When it comes to things like dating and asking for a pizza, you can be an alpha and a beta at the same time. When it comes to Covid-19, it turns out that you may be infected with both the Alpha and Beta coronavirus variants at the same time as well.
There are now reports of an unvaccinated woman in Belgium dying in March 2021 after getting infected with both the Alpha and Beta variants of the severe acute respiratory syndrome coronavirus 2 (SARS-CoV2). The 90-year-old woman may have caught the two different variants from two different people. According to Robin Emmott reporting for Reuters, this case was discussed at the 2021 European Congress on Clinical Microbiology & Infectious Diseases (ECCMID). This year the ECCMID is completely online and virtual, which means that pants may be optional, depending on your camera angle. It’s being held from July 9 to 12.
This is not a complete surprise, both the pants thing and the simultaneous infection. Co-infection (or coinfection, if you really hate hyphens) is when at least two different pathogens treat your body like a cheap motel at the same time. It can a bit of a ménage à yuck with your body. There is already evidence that both the SARS-CoV2 and other respiratory viruses can party it up in your body at the same time. For example, a study out of Stanford University, published last April 2020 as a research letter in JAMA, found that over a quarter of people infected with the SARS-CoV2 were also co-infected with other respiratory viruses such as rhinoviruses, enteroviruses, respiratory syncytial viruses, and other coronaviruses. When it comes to infecting you, different types of viruses aren’t like diners at an Outback Steakhouse. They don’t say to each other, “oh, is that body taken? If so, I can move on to someone else.”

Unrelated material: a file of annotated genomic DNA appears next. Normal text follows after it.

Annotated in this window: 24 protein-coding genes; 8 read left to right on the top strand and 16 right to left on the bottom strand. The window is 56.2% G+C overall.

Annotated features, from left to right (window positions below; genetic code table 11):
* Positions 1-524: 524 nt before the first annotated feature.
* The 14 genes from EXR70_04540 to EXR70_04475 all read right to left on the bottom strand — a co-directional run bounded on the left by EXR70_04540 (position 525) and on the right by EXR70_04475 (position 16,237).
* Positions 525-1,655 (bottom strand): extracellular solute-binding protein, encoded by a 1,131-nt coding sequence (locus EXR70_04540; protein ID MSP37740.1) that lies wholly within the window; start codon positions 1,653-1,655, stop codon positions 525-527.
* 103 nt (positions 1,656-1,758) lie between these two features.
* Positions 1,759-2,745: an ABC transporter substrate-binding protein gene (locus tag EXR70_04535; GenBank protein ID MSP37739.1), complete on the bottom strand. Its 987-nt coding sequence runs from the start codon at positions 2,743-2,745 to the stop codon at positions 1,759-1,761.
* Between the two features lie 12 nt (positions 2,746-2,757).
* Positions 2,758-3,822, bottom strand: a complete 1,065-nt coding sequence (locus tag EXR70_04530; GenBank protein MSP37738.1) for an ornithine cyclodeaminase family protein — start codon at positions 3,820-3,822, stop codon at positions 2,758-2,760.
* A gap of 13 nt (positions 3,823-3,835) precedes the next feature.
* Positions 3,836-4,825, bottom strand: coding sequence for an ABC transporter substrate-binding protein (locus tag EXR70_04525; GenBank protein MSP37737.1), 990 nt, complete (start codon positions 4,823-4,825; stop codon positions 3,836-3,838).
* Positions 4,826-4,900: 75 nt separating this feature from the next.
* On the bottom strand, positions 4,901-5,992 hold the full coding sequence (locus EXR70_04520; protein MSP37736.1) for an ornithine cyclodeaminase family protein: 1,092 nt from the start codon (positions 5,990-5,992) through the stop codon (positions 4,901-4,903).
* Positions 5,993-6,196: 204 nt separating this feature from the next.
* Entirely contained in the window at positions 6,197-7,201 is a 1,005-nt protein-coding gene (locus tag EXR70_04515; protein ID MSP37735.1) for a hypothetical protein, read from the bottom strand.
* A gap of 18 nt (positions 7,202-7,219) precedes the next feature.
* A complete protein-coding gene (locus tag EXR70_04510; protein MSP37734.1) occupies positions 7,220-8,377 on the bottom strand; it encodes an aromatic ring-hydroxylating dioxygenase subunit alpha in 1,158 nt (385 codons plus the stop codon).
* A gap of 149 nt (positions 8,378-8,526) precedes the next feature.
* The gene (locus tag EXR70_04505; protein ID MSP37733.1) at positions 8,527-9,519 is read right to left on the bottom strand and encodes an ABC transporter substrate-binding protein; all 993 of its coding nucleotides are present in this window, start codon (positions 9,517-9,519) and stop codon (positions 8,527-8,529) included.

In fact, co-infection doesn’t have to stop at two on one. Viruses can have a virtual orgy in your body. Think about that the next time you sing, “touched for the very first time” in the shower.
All of this raises the possibility that multiple variants of concern may circulate in a population at the same time. There may be the perception that a single variant may be dominant at a given time. For example, the spread of the Delta variant may lead people to believe that the Lambda variant won’t be an issue if the Delta variant can out-compete the Lambda variant. It’s not yet known whether the Delta variant can out-compete the Lambda variant, in part because we still don’t even know how transmissible the Lambda variant may be, as I covered yesterday for Forbes. And it’s not yet known whether and how these different variants may co-exist. Will they be more like Harry, Ron, and Hermione in the Harry Potter series? Or will they be more like Sheldon and Wil Wheaton on The Big Bang TV show?
Moreover, a question is whether being infected by two different variants may lead to worse or longer illness and worse outcomes than getting infected with just one variant. Will two different versions of the Covid-19 coronavirus team up to do even more damage to your body? Or will one be more of a bystander? And what does this mean in terms of protecting against and treating Covid-19?
Of course, one case is just one case. For example, just because Mark Zuckerberg was filmed carrying the American flag while riding a hydrofoil on a lake to the tune of John Denver’s “Take me Home, Country Roads” doesn’t mean that you can and should do such a thing too. You may end up having to play the Weeknd’s “Can’t Feel My Face” instead. Similarly, one case of co-infection doesn’t necessarily mean that this is a common occurrence. It remains to be seen how rare versus widespread this situation may be.
The other question is what other combinations of variants may be possible. Is it like Greek letter scrabble where you can mix-and-match every possibility. For example, can you take a Lambda, Eta, Alpha, Kappa at the same time?
Nevertheless, the SARS-CoV2 keep showing how complex it can be. So don’t think that we know everything there is to know about this virus just yet. The virus is like a tiger selfie or someone stating “no drama” on a dating profile. The more it spreads around, the more questions it continues to raise.
The article originally published on Forbes.